£640 Million (GBP) Bridging Finance Used By
Property Investors In Just 12 Months
There is a fresh warning being issued to property investors that the current UK financial system is not set up to help them develop or renovate property because mortgage lenders are not prepared to take the risk.
Property investors are finding it virtually impossible to secure a mortgage from mainstream mortgage lenders for a property that requires renovation or refurbishment, especially if the property was previously used for commercial purposes, e.g it was previously an office or a flat and requires alterations to allow the change of use from commercial to residential, or it is a property that does not have an existing bathroom or kitchen.
As has already been reported by Spotlight over recent months, there are promising signs that the UK’s economic recovery is building in strength, thanks to the implementation of the Government’s financial initiatives such as the Funding for Lending scheme, designed to encourage business and the Help-To-Buy scheme, which was launched at the start of the year in an effort to help more first time buyers to get onto the property ladder. The second phase of the Help-To-Buy scheme began taking applications on the 1st October, 3 months before the Government begin underwriting the mortgage loans, and the move is supposed to encourage more people to buy property, boosting the economy, increasing property prices and putting the UK in a strong financial position.
This Government initiatives may not be all good news for UK private rented sector landlords and property investors as they are exempt from applying, however, Buy-To-Let mortgage finance is now more available than at any time since the financial crisis hit the property market and the UK economy back in 2008, so there is reason for hope.
However, many cash strapped property investors are being forced to take out more and more short-term bridging loans in order to cover the costs associated with renovating and refurbishment of newly acquired properties to bring them up to a habitable rental standard, because they cannot get enough mortgage finance to cover the cost of the works. This is due to the strict lending criteria imposed by mortgage lenders and property projects that require work are considered to be unworthy of securing finance upon.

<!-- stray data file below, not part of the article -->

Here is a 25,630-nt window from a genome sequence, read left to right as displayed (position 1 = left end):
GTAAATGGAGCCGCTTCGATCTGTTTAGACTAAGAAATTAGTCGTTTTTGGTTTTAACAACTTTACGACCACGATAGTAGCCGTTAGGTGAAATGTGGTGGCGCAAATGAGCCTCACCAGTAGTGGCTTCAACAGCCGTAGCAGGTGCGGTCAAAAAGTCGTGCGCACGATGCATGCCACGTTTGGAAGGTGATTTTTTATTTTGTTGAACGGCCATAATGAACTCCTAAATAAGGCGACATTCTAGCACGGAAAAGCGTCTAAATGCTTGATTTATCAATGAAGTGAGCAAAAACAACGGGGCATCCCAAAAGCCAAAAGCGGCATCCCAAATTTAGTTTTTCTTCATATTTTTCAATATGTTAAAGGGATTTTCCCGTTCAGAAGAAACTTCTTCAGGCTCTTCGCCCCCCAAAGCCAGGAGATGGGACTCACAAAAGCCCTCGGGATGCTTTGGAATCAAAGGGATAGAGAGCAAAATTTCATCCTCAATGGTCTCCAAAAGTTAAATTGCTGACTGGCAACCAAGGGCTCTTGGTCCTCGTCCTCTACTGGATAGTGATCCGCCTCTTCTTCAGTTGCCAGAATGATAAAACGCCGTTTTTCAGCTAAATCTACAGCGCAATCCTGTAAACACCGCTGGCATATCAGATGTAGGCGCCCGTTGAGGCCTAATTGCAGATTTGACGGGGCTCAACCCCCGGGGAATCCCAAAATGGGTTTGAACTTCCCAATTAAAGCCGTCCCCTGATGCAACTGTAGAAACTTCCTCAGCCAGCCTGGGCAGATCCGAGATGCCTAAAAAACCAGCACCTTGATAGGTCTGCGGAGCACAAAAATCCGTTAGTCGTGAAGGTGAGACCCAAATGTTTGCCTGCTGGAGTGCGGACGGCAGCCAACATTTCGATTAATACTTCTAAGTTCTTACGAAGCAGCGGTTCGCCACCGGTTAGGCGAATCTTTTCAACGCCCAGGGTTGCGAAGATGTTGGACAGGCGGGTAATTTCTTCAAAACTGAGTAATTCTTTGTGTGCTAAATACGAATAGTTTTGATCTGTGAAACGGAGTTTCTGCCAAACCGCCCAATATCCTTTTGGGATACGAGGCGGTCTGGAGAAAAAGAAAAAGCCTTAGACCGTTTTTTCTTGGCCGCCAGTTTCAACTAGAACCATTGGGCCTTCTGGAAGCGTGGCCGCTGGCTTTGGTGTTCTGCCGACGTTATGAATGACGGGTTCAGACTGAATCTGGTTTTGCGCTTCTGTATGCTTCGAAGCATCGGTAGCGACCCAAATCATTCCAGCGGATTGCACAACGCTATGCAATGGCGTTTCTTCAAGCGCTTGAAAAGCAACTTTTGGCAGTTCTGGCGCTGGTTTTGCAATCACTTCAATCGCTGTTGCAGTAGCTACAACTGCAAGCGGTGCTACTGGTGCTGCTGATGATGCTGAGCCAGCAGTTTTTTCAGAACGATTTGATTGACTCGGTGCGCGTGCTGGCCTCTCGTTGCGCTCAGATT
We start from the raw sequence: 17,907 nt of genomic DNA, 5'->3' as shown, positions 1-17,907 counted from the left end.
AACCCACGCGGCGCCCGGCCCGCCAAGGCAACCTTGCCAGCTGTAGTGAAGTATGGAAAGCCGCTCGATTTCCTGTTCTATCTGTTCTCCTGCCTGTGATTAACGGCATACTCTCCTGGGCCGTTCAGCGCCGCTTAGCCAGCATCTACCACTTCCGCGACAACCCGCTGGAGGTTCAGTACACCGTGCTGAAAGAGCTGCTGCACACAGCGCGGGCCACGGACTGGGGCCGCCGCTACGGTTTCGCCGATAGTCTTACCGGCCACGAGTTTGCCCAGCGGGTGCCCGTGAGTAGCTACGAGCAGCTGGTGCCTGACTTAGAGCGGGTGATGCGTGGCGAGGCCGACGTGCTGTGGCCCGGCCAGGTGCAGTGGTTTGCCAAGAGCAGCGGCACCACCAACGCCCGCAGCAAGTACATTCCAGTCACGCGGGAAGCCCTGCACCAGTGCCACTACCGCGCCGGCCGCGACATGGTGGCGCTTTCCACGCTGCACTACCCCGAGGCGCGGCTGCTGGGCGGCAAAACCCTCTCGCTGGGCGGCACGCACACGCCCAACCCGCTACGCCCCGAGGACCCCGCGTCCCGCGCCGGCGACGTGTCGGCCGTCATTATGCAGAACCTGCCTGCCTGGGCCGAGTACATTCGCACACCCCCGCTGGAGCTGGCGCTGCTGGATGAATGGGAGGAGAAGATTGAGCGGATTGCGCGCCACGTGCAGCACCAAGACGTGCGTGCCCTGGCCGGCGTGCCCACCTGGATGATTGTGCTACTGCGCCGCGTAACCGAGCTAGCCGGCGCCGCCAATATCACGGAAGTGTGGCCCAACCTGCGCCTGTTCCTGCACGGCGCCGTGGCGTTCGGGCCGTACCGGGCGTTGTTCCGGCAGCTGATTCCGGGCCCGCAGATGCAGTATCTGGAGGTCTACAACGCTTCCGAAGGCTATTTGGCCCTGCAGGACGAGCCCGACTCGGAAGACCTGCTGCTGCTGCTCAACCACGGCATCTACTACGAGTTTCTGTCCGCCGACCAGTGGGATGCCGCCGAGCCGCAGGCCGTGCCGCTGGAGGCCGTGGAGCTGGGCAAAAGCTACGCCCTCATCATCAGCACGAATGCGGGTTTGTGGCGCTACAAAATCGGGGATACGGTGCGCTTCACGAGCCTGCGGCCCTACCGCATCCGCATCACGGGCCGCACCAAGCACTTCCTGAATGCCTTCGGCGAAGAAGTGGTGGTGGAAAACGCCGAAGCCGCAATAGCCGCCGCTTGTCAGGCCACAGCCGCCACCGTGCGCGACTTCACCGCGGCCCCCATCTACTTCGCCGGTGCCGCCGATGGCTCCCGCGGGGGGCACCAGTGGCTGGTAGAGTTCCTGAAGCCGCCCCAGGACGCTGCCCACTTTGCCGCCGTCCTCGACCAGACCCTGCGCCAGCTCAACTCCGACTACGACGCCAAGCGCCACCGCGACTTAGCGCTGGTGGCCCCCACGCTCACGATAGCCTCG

UK PRS landlords accessed around £640 Million (GBP) of bridging loan finance between September 2012 and September 2013.
Duncan Kreeger of West One Loans said “Landlords don’t just need mortgages. To expand portfolios, landlords are increasingly converting properties from other uses or from a dilapidated state. That’s vital for a growing rental market and it’s a huge economic opportunity. But this type of lending is not supported by most mortgage lenders. There’s a serious gap in the financial system because traditional mortgages were not devised with this sort of lending in mind and since the financial crisis, the criteria demanding for granting a loan has been tightened significantly. As a result, it is practically impossible to secure a mortgage from a mainstream high street mortgage lender on a property that was previously an office or a flat or that does not have a bathroom. Therefore, increasing numbers of UK landlords are opting for short-term bridging loans to finance the works required to turn unconventional spaces into properties that are suitable for letting”.
In July and August 2013, bridging loans for buy-to-let purposes totalled £194 Million (GBP), a record high for a two-month period.
If you are a property investor looking for Bridging Finance – CLICK HERE for our directory of finance providers
- Click to share on Facebook (Opens in new window)
- Click to share on Twitter (Opens in new window)
- Click to share on Google+ (Opens in new window)
- Click to share on Tumblr (Opens in new window)
- Click to email this to a friend (Opens in new window)
- Click to share on Reddit (Opens in new window)
- Click to share on Pocket (Opens in new window)
- Click to print (Opens in new window)
- Click to share on Pinterest (Opens in new window)